Sofia Jane: Want Malaysian film industry to reach South Korean heights? Higher-ups first need to care about art

·4-min read
Malay Mail
Malay Mail

KUALA LUMPUR, Aug 14 — There have been many changes to the local film industry over the years, but not all of them have been good or welcome, said award-winning Malaysian actor Datin Sofia Jane.

She recalled the glory days of the National Film Development Corporation or Finas, when the premiere of films at its grounds brought not just industry players but also enthusiasts such as film students or even laymen with a passionate interest in local films.

"We need to be brave and we need to fail and be brave and fail again. Look at South Korea and how long it took them to actually be where they are today,” she told Malay Mail in a recent interview.

She said that elevating the Malaysian film industry to become an international success is doable, but the endeavour would require everybody to care about it — including the relevant ministries.

"You always end up with good intentions but there's only so much you can do because you don't have the last say in whether things can get done or not,” she said.

Sofia joined veteran actor and producer Datuk Rosyam Nor who told a forum on Thursday that the local industry can emulate the South Korean creative industry to become the country's major earner and increase its renown.

The forum had focused on Syamsul Yusof's historical blockbuster Mat Kilau: Kebangkitan Pahlawan which has grossed nearly RM100 million so far.

South Korea fell under the global spotlight after Bong Joon-ho's 2019 black comedy thriller Parasite achieved international critical and commercial acclaim, winning both the Palme d'Or and the Academy Award for Best Picture.

In response, the Communications and Multimedia Minister Datuk Saifuddin Abdullah had in 2020 tasked Finas with a roadmap — dubbed “Project Oscar” or "Road to Oscars" — for local films to win in the much-coveted Academy Awards in 20 to 30 years.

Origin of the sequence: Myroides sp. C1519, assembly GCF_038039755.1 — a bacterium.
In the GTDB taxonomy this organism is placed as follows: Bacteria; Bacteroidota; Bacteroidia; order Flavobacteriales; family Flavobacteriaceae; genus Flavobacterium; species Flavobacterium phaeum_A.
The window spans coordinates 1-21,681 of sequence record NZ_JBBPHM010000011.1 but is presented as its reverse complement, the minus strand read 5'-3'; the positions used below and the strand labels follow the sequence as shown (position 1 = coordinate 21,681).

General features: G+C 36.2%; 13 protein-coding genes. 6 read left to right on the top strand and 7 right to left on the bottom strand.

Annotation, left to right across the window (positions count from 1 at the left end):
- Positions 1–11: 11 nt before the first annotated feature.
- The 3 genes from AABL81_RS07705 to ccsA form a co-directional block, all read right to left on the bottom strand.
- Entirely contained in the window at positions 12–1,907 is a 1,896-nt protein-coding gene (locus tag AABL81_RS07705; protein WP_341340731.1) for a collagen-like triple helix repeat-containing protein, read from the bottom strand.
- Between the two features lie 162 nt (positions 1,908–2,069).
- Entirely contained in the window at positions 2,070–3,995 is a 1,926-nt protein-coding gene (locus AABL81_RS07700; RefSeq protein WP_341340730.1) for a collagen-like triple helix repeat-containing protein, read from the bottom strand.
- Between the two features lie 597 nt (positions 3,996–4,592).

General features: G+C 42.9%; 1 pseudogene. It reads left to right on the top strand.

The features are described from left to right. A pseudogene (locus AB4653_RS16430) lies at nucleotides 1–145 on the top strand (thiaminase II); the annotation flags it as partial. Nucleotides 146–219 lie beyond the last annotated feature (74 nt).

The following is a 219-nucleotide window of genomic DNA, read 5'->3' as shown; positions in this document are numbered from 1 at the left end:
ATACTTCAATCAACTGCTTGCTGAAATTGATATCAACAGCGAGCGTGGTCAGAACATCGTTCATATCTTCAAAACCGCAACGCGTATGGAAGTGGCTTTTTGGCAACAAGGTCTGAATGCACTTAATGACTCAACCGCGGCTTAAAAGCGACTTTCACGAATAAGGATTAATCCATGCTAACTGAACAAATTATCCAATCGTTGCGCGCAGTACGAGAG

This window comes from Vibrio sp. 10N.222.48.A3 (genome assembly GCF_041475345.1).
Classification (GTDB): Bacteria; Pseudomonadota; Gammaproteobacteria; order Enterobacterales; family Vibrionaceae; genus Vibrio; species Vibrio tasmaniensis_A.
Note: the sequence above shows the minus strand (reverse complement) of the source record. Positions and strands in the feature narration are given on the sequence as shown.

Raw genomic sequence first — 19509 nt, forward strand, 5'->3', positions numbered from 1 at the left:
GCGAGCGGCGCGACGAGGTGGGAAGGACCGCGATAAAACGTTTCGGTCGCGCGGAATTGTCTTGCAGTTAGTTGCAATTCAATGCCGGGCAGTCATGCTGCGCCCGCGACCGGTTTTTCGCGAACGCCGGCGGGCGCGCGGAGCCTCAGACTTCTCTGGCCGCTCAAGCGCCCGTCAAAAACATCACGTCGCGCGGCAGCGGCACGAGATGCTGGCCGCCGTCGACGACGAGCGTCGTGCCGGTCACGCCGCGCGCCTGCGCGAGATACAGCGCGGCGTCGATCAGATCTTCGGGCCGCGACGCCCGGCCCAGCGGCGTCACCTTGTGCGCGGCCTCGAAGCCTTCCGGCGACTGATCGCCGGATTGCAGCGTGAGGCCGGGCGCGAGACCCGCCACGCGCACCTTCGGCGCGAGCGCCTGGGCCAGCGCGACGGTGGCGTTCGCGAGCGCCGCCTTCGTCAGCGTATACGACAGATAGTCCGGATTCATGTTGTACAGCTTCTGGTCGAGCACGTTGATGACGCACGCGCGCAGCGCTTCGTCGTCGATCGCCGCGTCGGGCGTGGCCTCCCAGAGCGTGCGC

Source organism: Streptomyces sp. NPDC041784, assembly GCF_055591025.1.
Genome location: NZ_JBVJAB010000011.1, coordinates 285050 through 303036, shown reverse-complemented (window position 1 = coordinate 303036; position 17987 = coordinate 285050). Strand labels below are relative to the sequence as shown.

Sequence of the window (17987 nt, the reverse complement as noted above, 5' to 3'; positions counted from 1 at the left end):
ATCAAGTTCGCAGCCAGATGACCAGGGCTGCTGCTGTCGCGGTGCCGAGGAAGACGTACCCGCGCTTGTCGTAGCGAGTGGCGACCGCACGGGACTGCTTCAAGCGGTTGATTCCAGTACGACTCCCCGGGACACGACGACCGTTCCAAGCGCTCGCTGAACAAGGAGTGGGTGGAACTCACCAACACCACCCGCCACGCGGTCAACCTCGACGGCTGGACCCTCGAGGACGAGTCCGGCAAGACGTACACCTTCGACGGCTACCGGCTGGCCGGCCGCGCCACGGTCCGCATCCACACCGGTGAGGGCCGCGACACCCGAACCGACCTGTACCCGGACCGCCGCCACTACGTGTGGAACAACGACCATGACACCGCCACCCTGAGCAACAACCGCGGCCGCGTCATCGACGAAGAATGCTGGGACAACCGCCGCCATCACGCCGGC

Last year, Finas submitted Muzammer Rahman's black-and-white drama Prebet Sapu starring Amerul Affendi and Lim Mei Fen for the Best International Feature Film category.

Despite the effort, director and writer Badrul Hisham Ismail said he finds it bizarre that in the country, the film industry falls under the purview of the Ministry of Communications and Multimedia, rather than the Ministry of Tourism, Arts and Culture.

"In terms of how the authorities see it, films aren't even arts and culture but [a form of] communication," he said, referring to how films are expected to present some sort of narrative or message on behalf of the authorities.

Badrul also pointed to how there is a dearth of independent cinemas here to cater to a different audience rather than the ones served by local giants GSC and TGV.

"One thing any filmmaker should understand is that there are different kinds of audiences for different kinds of films. There will be films that can have a huge audience, but there will also be films that will only cater to a small group and require a smaller setting and smaller independent distributions.

"But those things are lacking here because we only have big cinemas. We only have multiplexes; we don't have independent cinemas," he commented, saying that a film with a smaller budget cannot afford to get distributed nationwide on GSC or TGV.

He said that this is why Malaysian independent filmmakers gravitate to streaming platforms, as it is a place where they knew they did not have to compete with larger films for an audience.

Sofia Jane's film 'Maryam Dari Pagi Ke Malam' is directed by Badrul Hisham Ismail (right) and produced by Anomalous Films' Eddy Abdullah (middle). — Picture by Choo Choy May
Sofia Jane's film 'Maryam Dari Pagi Ke Malam' is directed by Badrul Hisham Ismail (right) and produced by Anomalous Films' Eddy Abdullah (middle). — Picture by Choo Choy May

Sofia Jane's film 'Maryam Dari Pagi Ke Malam' is directed by Badrul Hisham Ismail (right) and produced by Anomalous Films' Eddy Abdullah (middle). — Picture by Choo Choy May

While acknowledging that streaming platforms such as Netflix has opened doors for films from abroad to compete against locally-produced content, Sofia said she views it as a challenge for local filmmakers to up their storytelling game.

"I always ask, if I can watch those kinds of films, why can't I watch locally produced films exactly like that?" she said, adding that there are young Malaysians who want to watch these kinds of films, but locally produced films lack the ability to attract moviegoers.

Sofia will appear next in Maryam Dari Pagi Ke Malam, directed by Badrul.

In Maryam, Sofia plays a gallery owner in her 50s from a noble Malay family who wishes to marry Damien, her younger partner from Sierra Leone, but faces opposition from her father (Omar Abdullah).

Producers Anomalous Films and Rhu Graha said the 90-minute film will playfully dissect the tensions, contradictions, and irony that surround polite society in Malaysia.

Currently in post-production, it also stars other renowned names in the industry such as Roslan Madun, Azman Hassan, Pekin Ibrahim and Bella Rahim in supporting roles.